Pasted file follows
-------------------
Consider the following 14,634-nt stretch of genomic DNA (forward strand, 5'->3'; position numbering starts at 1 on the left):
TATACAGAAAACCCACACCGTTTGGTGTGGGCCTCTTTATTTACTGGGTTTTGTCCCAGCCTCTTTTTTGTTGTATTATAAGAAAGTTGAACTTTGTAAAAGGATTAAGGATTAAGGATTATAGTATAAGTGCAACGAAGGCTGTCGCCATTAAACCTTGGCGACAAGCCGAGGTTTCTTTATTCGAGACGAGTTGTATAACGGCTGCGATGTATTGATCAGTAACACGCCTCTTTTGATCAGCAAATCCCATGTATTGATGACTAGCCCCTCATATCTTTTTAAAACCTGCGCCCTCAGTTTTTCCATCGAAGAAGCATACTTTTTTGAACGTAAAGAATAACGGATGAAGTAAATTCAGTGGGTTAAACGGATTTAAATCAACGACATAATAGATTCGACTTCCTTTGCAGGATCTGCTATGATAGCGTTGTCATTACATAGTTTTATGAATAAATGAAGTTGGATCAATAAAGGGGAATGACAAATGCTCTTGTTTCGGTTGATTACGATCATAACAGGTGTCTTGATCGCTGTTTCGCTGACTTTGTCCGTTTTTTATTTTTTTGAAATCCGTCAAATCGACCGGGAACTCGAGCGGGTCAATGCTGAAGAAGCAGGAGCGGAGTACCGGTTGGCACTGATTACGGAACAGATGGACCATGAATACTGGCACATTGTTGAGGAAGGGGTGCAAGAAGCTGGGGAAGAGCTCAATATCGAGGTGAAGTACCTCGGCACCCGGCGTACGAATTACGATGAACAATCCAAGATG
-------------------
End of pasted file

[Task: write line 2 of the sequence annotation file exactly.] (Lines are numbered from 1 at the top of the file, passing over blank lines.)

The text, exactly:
TATACAGAAAACCCACACCGTTTGGTGTGGGCCTCTTTATTTACTGGGTTTTGTCCCAGCCTCTTTTTTGTTGTATTATAAGAAAGTTGAACTTTGTAAAAGGATTAAGGATTAAGGATTATAGTATAAGTGCAACGAAGGCTGTCGCCATTAAACCTTGGCGACAAGCCGAGGTTTCTTTATTCGAGACGAGTTGTATAACGGCTGCGATGTATTGATCAGTAACACGCCTCTTTTGATCAGCAAATCCCATGTATTGATGACTAGCCCCTCATATCTTTTTAAAACCTGCGCCCTCAGTTTTTCCATCGAAGAAGCATACTTTTTTGAACGTAAAGAATAACGGATGAAGTAAATTCAGTGGGTTAAACGGATTTAAATCAACGACATAATAGATTCGACTTCCTTTGCAGGATCTGCTATGATAGCGTTGTCATTACATAGTTTTATGAATAAATGAAGTTGGATCAATAAAGGGGAATGACAAATGCTCTTGTTTCGGTTGATTACGATCATAACAGGTGTCTTGATCGCTGTTTCGCTGACTTTGTCCGTTTTTTATTTTTTTGAAATCCGTCAAATCGACCGGGAACTCGAGCGGGTCAATGCTGAAGAAGCAGGAGCGGAGTACCGGTTGGCACTGATTACGGAACAGATGGACCATGAATACTGGCACATTGTTGAGGAAGGGGTGCAAGAAGCTGGGGAAGAGCTCAATATCGAGGTGAAGTACCTCGGCACCCGGCGTACGAATTACGATGAACAATCCAAGATG